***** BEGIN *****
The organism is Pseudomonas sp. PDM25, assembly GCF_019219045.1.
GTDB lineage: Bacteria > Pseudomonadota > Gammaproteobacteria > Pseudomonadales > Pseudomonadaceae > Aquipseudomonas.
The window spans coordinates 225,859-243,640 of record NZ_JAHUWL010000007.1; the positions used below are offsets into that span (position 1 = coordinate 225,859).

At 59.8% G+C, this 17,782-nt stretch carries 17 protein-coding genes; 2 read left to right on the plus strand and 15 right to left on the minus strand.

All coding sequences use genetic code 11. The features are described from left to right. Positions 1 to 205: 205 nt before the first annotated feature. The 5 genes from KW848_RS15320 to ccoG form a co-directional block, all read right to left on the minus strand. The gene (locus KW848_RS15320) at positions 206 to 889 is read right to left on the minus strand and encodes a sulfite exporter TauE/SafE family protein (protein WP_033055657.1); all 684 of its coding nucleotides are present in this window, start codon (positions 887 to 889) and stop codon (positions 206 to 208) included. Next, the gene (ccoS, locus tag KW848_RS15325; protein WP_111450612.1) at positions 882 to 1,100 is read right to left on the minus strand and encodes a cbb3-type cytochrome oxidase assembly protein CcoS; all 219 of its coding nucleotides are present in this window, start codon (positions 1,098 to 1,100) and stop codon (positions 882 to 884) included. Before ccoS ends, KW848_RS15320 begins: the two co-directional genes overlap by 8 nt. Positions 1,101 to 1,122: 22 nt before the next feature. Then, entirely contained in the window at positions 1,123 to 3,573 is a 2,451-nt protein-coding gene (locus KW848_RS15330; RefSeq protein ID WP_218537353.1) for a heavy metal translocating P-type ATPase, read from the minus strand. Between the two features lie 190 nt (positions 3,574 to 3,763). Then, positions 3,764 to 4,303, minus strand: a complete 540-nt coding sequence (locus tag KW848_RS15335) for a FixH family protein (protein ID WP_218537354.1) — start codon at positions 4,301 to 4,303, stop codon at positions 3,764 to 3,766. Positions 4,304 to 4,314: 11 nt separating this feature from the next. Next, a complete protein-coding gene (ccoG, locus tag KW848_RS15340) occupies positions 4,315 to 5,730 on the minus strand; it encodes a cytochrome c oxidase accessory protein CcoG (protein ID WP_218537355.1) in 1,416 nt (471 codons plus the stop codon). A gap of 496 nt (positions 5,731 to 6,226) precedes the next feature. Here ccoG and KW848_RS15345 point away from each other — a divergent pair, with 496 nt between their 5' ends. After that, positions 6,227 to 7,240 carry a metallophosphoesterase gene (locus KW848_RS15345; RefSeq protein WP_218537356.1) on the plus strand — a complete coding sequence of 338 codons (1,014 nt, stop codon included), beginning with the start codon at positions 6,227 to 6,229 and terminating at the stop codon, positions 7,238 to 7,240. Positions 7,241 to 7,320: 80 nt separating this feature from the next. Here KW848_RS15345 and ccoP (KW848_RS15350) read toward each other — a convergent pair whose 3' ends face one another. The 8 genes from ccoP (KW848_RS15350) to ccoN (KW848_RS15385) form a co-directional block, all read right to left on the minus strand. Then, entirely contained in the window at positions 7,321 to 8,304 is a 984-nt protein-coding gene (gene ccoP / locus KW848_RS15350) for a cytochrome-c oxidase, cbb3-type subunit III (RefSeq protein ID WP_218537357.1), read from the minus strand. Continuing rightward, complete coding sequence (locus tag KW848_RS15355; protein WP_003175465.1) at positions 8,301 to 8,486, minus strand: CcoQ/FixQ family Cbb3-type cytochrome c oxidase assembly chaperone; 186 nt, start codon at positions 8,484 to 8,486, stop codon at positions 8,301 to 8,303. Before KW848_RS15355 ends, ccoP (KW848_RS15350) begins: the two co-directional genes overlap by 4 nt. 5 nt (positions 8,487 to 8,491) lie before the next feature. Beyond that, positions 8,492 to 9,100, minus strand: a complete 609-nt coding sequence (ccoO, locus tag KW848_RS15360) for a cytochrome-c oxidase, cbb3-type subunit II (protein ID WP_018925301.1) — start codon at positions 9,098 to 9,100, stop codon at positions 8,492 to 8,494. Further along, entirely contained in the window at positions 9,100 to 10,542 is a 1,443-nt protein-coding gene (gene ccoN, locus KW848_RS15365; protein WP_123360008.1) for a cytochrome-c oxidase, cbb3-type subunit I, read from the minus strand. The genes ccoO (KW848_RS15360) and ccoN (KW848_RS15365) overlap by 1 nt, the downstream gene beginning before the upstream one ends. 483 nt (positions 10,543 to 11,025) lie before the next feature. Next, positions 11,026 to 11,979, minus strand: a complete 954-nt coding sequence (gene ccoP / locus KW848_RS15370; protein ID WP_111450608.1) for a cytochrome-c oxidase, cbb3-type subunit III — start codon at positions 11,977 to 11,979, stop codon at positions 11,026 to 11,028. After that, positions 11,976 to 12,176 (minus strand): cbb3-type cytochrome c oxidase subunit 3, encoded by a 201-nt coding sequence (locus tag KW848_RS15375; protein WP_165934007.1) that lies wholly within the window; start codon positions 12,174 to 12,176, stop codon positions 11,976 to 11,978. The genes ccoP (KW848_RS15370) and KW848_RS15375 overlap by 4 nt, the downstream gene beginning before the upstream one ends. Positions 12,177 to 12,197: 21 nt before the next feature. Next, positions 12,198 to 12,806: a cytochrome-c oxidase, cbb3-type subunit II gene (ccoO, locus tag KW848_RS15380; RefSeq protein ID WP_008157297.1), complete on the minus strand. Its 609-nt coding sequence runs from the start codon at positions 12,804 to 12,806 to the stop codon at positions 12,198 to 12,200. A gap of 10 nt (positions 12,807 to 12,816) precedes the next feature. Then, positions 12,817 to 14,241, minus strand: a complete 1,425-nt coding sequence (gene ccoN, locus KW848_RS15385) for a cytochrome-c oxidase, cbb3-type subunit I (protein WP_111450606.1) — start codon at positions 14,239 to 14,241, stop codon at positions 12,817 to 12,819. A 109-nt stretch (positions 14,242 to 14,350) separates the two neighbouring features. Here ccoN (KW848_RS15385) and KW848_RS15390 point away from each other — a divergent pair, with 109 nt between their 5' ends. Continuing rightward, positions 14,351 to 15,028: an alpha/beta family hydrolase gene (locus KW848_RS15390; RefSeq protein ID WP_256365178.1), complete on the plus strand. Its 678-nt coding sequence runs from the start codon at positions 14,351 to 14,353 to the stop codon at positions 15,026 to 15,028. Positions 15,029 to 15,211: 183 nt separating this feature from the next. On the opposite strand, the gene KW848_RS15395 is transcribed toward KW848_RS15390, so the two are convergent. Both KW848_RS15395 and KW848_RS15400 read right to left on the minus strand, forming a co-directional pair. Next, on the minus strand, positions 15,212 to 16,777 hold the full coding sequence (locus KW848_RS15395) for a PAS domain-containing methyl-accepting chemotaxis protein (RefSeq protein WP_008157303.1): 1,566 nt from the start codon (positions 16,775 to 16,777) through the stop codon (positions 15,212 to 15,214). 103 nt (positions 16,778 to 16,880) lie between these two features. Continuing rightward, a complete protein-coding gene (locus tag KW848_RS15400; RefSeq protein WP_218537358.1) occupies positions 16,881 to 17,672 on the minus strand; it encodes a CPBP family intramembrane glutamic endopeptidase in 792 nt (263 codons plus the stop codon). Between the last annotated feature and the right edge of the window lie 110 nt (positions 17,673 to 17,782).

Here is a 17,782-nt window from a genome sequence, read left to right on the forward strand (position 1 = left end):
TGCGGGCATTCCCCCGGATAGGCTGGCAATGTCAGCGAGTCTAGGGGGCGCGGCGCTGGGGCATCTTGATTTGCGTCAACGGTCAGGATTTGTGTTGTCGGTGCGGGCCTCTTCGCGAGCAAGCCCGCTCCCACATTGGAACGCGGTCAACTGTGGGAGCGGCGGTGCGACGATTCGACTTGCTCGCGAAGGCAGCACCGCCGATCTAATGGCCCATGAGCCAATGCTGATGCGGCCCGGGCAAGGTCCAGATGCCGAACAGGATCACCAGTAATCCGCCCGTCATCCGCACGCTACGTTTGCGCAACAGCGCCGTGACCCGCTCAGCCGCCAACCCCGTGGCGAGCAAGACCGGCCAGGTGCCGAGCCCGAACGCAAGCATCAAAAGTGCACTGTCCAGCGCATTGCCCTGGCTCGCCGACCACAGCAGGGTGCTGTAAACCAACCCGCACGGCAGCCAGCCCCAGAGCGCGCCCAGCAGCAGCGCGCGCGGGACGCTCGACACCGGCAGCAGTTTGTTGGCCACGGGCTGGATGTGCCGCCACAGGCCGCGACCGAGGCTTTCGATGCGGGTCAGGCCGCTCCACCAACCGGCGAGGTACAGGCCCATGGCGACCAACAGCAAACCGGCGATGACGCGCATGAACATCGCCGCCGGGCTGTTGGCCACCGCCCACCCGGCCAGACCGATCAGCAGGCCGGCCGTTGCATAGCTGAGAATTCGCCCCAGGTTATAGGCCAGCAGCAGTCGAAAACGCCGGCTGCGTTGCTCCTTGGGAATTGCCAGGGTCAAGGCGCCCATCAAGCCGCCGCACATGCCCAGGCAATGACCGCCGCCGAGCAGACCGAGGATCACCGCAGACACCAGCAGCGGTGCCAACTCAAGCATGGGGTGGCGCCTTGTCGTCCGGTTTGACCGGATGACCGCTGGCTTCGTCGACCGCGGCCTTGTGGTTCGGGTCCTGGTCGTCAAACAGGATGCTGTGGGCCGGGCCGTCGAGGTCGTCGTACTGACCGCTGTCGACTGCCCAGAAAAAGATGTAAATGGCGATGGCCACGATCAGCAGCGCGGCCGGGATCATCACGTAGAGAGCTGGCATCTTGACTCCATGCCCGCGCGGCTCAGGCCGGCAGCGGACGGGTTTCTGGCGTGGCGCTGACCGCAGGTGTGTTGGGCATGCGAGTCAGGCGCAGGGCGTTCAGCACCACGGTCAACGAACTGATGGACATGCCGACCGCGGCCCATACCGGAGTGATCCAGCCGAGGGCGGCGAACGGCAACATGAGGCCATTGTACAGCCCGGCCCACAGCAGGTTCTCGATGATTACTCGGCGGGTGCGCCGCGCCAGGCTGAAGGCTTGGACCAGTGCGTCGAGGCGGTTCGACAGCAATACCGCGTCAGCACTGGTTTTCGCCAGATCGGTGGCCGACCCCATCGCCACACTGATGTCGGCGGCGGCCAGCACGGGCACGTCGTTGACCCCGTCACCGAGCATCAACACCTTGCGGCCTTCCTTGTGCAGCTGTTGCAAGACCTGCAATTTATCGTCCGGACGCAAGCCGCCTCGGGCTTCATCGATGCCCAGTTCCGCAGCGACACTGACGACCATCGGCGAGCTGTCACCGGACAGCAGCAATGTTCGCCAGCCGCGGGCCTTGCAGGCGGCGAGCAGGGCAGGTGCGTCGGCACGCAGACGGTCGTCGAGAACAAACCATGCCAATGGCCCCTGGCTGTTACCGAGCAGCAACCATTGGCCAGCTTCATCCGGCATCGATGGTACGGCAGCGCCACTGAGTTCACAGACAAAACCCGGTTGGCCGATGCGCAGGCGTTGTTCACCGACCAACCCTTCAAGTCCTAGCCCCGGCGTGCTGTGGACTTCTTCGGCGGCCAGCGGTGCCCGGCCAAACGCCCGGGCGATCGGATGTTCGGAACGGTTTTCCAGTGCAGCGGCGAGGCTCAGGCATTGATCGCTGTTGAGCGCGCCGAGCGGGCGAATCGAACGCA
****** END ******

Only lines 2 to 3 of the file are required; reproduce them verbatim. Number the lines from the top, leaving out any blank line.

GTDB lineage: Bacteria > Pseudomonadota > Gammaproteobacteria > Pseudomonadales > Pseudomonadaceae > Aquipseudomonas.
The window spans coordinates 225,859-243,640 of record NZ_JAHUWL010000007.1; the positions used below are offsets into that span (position 1 = coordinate 225,859).